• The position of your eyes: there are three methods:

    • The eyes look down following the tip of your nose.
    • The eyes are gently closed.
    • The eyes look straight ahead, but very slightly lower than level or lower than the horizon.
  • The position of your mouth and tongue; your mouth can either be closed, or just slightly open, so air can escape (as if you were saying softly the letter “aahh”). The tongue is relaxed in a natural position, or the tip of the tongue can lightly touch the roof of the mouth, just behind the area where the gums meet the upper front teeth (this called Jiva Bandha).

Once you have achieved a comfortable meditation position, you can now simply breathe out, breathe in, relax, and focus on the breath entering and leaving your body without any physical distraction. The ongoing traffic of thought in your conscious mind is, of course always there. Just let the thoughts occur and, pass through the conscious mind, neither focus on them nor try to interfere with them in any way. Do not try to change anything passing through your conscious mind, do not try to diminish any of it; do not try to increase any of it.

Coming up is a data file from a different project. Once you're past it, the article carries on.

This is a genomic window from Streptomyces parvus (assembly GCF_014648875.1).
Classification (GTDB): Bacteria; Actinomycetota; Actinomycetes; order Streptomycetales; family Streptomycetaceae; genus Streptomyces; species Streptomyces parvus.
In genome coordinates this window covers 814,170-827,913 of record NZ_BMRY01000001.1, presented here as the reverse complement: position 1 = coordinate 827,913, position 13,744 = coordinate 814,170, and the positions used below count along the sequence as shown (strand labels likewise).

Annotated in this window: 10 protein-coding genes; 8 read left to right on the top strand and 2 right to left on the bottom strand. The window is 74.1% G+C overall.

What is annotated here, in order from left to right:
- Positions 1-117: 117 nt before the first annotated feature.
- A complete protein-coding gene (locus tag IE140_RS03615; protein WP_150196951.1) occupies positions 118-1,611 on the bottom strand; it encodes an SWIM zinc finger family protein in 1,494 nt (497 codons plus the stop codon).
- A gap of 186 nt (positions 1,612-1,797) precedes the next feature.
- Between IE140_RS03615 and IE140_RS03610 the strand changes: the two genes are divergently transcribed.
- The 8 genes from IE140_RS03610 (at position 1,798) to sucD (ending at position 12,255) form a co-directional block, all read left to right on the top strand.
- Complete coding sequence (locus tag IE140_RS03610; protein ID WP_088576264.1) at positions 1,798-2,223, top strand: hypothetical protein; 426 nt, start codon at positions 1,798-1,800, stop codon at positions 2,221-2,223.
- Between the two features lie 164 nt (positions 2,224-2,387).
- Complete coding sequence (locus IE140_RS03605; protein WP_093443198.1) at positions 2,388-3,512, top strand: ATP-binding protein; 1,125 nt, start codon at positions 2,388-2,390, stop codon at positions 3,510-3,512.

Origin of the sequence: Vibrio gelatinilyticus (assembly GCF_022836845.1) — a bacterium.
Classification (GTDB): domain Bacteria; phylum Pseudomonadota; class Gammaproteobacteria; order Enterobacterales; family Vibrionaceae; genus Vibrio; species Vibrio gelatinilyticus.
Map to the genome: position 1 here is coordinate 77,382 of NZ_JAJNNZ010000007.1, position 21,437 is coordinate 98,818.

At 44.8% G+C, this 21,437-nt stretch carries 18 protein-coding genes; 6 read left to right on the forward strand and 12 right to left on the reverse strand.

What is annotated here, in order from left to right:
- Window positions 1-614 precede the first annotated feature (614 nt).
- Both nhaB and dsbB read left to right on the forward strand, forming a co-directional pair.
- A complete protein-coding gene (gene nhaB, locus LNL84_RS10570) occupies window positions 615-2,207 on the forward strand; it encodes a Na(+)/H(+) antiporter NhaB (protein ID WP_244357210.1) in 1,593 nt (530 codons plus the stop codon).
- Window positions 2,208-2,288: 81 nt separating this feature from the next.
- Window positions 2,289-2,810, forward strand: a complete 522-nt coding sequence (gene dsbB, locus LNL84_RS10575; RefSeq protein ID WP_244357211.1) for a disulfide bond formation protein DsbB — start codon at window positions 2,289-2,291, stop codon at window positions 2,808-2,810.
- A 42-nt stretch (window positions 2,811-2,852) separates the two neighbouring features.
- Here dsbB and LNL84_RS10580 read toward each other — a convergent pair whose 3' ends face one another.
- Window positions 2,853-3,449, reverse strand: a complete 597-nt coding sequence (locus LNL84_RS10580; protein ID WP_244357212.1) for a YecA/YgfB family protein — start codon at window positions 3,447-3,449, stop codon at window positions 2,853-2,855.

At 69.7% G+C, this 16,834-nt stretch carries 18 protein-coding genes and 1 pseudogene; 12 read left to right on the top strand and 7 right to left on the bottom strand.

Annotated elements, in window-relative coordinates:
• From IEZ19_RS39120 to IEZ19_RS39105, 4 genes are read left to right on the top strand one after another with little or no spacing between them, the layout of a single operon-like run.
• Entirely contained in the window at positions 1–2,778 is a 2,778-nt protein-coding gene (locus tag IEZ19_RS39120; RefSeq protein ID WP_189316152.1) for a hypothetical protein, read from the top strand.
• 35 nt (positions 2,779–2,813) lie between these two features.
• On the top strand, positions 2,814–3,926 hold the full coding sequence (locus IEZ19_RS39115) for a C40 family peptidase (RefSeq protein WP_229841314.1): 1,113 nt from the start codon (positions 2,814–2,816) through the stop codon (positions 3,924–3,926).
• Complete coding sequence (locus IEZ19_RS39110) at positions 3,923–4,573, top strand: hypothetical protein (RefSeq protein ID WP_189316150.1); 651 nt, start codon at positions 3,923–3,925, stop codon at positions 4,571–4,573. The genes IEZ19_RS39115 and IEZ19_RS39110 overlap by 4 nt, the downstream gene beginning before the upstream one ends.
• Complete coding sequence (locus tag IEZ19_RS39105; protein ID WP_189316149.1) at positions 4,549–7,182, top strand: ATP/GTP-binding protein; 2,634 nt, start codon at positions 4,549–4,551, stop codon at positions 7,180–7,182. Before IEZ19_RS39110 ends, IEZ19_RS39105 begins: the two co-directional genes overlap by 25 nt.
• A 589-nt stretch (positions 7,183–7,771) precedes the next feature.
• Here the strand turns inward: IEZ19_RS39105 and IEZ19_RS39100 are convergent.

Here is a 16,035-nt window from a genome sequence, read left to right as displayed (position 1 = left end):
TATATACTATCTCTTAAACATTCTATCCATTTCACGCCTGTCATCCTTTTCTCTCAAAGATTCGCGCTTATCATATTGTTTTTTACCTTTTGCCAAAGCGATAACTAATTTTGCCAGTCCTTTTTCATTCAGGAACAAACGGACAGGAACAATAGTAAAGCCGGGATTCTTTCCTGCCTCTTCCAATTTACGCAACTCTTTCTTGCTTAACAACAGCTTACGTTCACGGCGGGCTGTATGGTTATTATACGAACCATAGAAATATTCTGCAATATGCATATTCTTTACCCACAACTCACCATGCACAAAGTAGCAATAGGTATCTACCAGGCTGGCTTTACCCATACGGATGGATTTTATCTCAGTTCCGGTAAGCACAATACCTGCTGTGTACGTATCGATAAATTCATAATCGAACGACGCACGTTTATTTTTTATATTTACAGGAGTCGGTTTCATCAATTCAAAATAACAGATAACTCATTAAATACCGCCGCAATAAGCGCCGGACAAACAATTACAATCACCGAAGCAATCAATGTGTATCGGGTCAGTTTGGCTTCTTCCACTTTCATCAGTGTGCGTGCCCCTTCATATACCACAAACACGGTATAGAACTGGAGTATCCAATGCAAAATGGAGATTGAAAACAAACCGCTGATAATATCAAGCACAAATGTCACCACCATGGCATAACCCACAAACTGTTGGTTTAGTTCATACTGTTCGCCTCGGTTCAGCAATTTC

As you rest in your chosen position just watch the breath, as you continue to do this the thoughts will dissolve of their own accord. As the great spiritual masters have said “... they will diminish and dissolve to the earth ... dissolve to space ... and dissolve to the air”. As you move deeper into the meditative state, you will find that the mind will relax on its own, and thus, become more peaceful and content.

For those who wish to pursue meditation, and derive the benefits to be obtained from this ancient art, it is crucial to understand the following three-point instruction:

Three Point Instruction:

  • Meditation is not meditation unless you make it a habit. When meditation practise becomes habitual, then it becomes true meditation.
  • You have to spin the twisted yarn, or string of the mind, not too tight or too loose. Too tight, it will be too hard and it will break. And too loose, it will be too soft and it will also break. When you find this balance of mental tension, this becomes meditation.
  • If you do not stir water, it settles and remains clear. If you do not disturb the mind, it will settle and become peaceful and free. When you achieve this state, this is meditation.

A regular meditation practise will definitely allow your mind to organize and stabilize itself, and this will allow you to gain peace, happiness, clarity, and above all tranquillity.

Mastering the seven points of meditation posture, as well as understanding the three point instructions on meditation, is of the highest importance. These are the key elements in cultivating a solid foundation for your meditation practise.

© 2014 The School of Natural Health Sciences (MEDITATION, Lesson 2, pp. 1-7).